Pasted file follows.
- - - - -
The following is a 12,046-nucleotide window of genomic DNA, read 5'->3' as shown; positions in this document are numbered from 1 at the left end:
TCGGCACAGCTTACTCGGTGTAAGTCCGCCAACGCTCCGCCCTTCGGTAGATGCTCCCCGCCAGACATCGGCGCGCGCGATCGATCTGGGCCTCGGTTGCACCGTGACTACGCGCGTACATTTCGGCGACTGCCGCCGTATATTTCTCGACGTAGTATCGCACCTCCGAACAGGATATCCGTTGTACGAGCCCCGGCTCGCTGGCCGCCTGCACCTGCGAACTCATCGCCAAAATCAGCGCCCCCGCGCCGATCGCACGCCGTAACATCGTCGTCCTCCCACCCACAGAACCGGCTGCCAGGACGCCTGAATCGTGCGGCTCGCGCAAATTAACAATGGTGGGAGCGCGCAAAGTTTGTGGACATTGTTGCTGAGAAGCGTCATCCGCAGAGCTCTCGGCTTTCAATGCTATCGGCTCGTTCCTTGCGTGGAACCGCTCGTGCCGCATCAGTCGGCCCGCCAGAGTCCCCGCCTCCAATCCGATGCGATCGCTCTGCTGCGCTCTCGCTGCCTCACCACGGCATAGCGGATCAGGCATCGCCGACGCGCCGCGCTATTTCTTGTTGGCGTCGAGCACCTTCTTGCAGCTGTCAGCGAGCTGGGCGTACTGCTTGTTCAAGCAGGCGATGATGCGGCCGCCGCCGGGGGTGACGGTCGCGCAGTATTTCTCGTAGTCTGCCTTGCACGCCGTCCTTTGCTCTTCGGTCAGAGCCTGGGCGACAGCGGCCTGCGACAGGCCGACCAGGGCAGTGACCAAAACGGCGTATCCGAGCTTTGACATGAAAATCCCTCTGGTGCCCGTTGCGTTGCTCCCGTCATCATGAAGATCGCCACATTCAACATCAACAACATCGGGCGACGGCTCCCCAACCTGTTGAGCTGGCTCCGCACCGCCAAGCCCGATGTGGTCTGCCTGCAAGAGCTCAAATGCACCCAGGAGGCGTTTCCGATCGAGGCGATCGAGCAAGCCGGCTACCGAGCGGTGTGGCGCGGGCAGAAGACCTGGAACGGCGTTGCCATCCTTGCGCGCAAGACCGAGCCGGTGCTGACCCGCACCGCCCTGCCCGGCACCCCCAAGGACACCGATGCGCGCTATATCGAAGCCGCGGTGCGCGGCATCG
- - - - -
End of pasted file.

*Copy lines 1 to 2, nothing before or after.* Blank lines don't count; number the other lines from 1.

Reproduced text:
The following is a 12,046-nucleotide window of genomic DNA, read 5'->3' as shown; positions in this document are numbered from 1 at the left end:
TCGGCACAGCTTACTCGGTGTAAGTCCGCCAACGCTCCGCCCTTCGGTAGATGCTCCCCGCCAGACATCGGCGCGCGCGATCGATCTGGGCCTCGGTTGCACCGTGACTACGCGCGTACATTTCGGCGACTGCCGCCGTATATTTCTCGACGTAGTATCGCACCTCCGAACAGGATATCCGTTGTACGAGCCCCGGCTCGCTGGCCGCCTGCACCTGCGAACTCATCGCCAAAATCAGCGCCCCCGCGCCGATCGCACGCCGTAACATCGTCGTCCTCCCACCCACAGAACCGGCTGCCAGGACGCCTGAATCGTGCGGCTCGCGCAAATTAACAATGGTGGGAGCGCGCAAAGTTTGTGGACATTGTTGCTGAGAAGCGTCATCCGCAGAGCTCTCGGCTTTCAATGCTATCGGCTCGTTCCTTGCGTGGAACCGCTCGTGCCGCATCAGTCGGCCCGCCAGAGTCCCCGCCTCCAATCCGATGCGATCGCTCTGCTGCGCTCTCGCTGCCTCACCACGGCATAGCGGATCAGGCATCGCCGACGCGCCGCGCTATTTCTTGTTGGCGTCGAGCACCTTCTTGCAGCTGTCAGCGAGCTGGGCGTACTGCTTGTTCAAGCAGGCGATGATGCGGCCGCCGCCGGGGGTGACGGTCGCGCAGTATTTCTCGTAGTCTGCCTTGCACGCCGTCCTTTGCTCTTCGGTCAGAGCCTGGGCGACAGCGGCCTGCGACAGGCCGACCAGGGCAGTGACCAAAACGGCGTATCCGAGCTTTGACATGAAAATCCCTCTGGTGCCCGTTGCGTTGCTCCCGTCATCATGAAGATCGCCACATTCAACATCAACAACATCGGGCGACGGCTCCCCAACCTGTTGAGCTGGCTCCGCACCGCCAAGCCCGATGTGGTCTGCCTGCAAGAGCTCAAATGCACCCAGGAGGCGTTTCCGATCGAGGCGATCGAGCAAGCCGGCTACCGAGCGGTGTGGCGCGGGCAGAAGACCTGGAACGGCGTTGCCATCCTTGCGCGCAAGACCGAGCCGGTGCTGACCCGCACCGCCCTGCCCGGCACCCCCAAGGACACCGATGCGCGCTATATCGAAGCCGCGGTGCGCGGCATCG